Gladys Santiago

Hulu Survey for Charity

Posted in Advertising, Marketing, Media by Gladys Santiago on May 26, 2010

Hulu Survey

Hulu is going pay.  It was inevitable.  Hulu is also seeking to customize viewers’ ad experience by allowing them to vote on whether certain pre-rolls appeal to them.  If you use Hulu as much as I do, you’ve probably seen this (Look at the upper right-hand corner).  I recently encountered a survey where Hulu offers participants the opportunity to select a charity that will be featured in Hulu videos 250 times.  Basically Hulu is getting FREE consumer feedback and showing its “appreciation” by letting users select the ads other users will watch all under the guise of charity.

I hope I’m not coming off as a curmudgeon because Hulu actually features a great deal of ads for charity, which is fabulous for raising awareness (glance through my Flickr set for examples).

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Hulu’s Superbowl AdZone

Posted in Uncategorized by Gladys Santiago on February 7, 2010

Hulu - Superbowl

The above image was part of a pre-roll ad that aired several hours before Superbowl XLIV.  In celebration of the game, Hulu launched a special section called AdZone which will feature Superbowl commercials after they air during the broadcast.  Hulu visitors will be allowed to vote on their favorite ad.  We all know that the ads are part of the Superbowl’s appeal and people expect them to be grandiose and entertaining.  The game is continuously the most-watched telecast of the year and is pretty much immune to time-shifting and audience segmentation, issues that are haunting broadcast networks.  The Hulu spot and the whole AdZone concept makes me wonder what kind of viewing behavior is Hulu encouraging?

Live blogging, Tweeting and chatting about shows as they air is becoming part of the viewing experience.  For an event that is synonymous to HD, big screen TVs, it seems Hulu is reminding visitors to go online for a more involved, informed and personalized feeling.  While Hulu is primarily a streaming video service and, the AdZone section does have some social network-like offerings, such as a message board.  The site provides a space for reflection and discussion where viewers can feel actively involved in a cultural event.

Visualizing Brand Mentions Using Hulu’s Captions Search

Posted in Advertising, Branding, Product Placements, Television by Gladys Santiago on January 17, 2010

Jamba Juice - 30 Rock - Klaus and Greta

The smoothie franchise, Jamba Juice was mentioned several times during the “Black Light Attack!” episode of 30 Rock.  As Jenna and James Franco work out the details of making their faux relationship believable, Franco mentions having a product placement deal with Jamba Juice.  It’s unclear if Jamba Juice actually paid to be mentioned in 30 Rock, but the show is notorious for blatantly calling out its sponsors in clever, tongue-in-cheek ways.  Regardless, the Jamba Juice mentions would probably register with many viewers and be monitored by services that track product placements.  Auditory brand integration are designed to resonate with viewers like their visual counterparts.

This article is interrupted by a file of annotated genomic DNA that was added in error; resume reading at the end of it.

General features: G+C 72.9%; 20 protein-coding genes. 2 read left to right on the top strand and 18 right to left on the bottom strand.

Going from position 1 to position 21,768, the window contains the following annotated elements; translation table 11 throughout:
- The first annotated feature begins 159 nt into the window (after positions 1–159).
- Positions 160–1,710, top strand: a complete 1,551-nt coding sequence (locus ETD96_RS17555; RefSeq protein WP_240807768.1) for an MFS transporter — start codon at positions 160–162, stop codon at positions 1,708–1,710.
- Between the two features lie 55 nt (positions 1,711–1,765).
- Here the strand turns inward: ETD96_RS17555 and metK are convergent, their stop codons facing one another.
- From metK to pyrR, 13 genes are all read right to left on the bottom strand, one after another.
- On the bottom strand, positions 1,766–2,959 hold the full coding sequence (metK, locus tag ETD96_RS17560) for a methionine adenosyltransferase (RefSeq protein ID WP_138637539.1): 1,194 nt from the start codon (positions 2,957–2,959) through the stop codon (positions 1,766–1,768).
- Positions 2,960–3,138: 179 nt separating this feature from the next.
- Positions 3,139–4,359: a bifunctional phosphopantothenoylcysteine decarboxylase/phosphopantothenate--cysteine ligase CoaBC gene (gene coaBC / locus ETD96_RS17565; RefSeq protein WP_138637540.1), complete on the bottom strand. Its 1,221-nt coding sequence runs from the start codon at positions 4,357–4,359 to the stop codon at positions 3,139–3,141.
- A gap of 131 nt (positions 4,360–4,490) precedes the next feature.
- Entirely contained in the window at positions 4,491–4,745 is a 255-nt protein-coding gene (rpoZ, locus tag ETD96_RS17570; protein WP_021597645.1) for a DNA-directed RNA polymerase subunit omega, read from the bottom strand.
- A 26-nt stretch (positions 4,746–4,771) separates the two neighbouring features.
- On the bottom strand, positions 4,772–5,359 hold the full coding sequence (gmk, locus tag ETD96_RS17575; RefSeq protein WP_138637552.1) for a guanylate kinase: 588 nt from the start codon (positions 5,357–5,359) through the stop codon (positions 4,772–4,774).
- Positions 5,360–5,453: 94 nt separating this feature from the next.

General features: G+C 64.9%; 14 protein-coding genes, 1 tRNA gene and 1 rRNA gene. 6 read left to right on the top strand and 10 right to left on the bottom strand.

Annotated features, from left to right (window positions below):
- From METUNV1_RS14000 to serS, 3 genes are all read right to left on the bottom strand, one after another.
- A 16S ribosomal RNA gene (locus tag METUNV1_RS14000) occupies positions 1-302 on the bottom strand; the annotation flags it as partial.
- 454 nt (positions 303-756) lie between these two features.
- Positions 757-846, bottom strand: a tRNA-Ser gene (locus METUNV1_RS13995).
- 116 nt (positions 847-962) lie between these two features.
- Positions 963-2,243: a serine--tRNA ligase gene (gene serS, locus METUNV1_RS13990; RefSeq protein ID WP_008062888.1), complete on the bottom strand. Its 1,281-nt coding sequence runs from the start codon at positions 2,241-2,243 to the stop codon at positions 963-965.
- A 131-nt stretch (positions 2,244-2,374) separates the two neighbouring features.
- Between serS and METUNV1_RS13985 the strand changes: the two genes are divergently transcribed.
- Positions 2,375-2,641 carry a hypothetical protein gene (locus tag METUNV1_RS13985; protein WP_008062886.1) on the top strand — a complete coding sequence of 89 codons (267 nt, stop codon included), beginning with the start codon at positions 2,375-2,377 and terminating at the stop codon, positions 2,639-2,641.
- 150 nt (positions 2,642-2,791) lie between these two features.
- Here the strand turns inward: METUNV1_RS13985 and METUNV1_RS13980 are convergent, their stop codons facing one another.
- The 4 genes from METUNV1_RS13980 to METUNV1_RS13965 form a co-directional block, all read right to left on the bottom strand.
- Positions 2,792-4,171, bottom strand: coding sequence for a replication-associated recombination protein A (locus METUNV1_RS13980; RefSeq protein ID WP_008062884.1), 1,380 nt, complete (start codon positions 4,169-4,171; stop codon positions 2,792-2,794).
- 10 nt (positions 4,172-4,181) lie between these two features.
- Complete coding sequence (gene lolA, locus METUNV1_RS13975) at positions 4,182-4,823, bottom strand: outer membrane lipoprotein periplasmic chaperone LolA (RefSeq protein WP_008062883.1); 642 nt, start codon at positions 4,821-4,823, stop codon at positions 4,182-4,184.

Typically, brand mentions have only been coded and tracked in terms of mention counts and who uttered the brand name.  There’s nothing inherently visual about tracking brand mentions compared to on-screen integrations that can be timed for their visual duration and image-captured to analyze how much space a brand name or logo occupies within a scene.  One of the goals of my product placement Flickr set is to annotate where branding is featured during product placement occurrences.  In my set, the size of the Flickr annotations directly corresponds to the size of the branding displayed.  

Ever since Hulu introduced Captions Search, I’ve been trying to figure out how to utilize the feature to express brand mentions visually.  I’m fond of the “Heat Map” display, which is capable of outlining how far into a program a brand is mentioned.  A quick glance at the above Heat Map for Jamba Juice shows that the company was mentioned within the first five minutes of the episode and then again during the second segment.  If Jamba Juice sponsored the show, they would probably want their brand name to be scattered throughout all four segments of the show to ensure audience recall and engagement.  Heat Map can easily assist a media planner or product placement broker in ensuring that a brand mention is reinforced by subsequent mentions.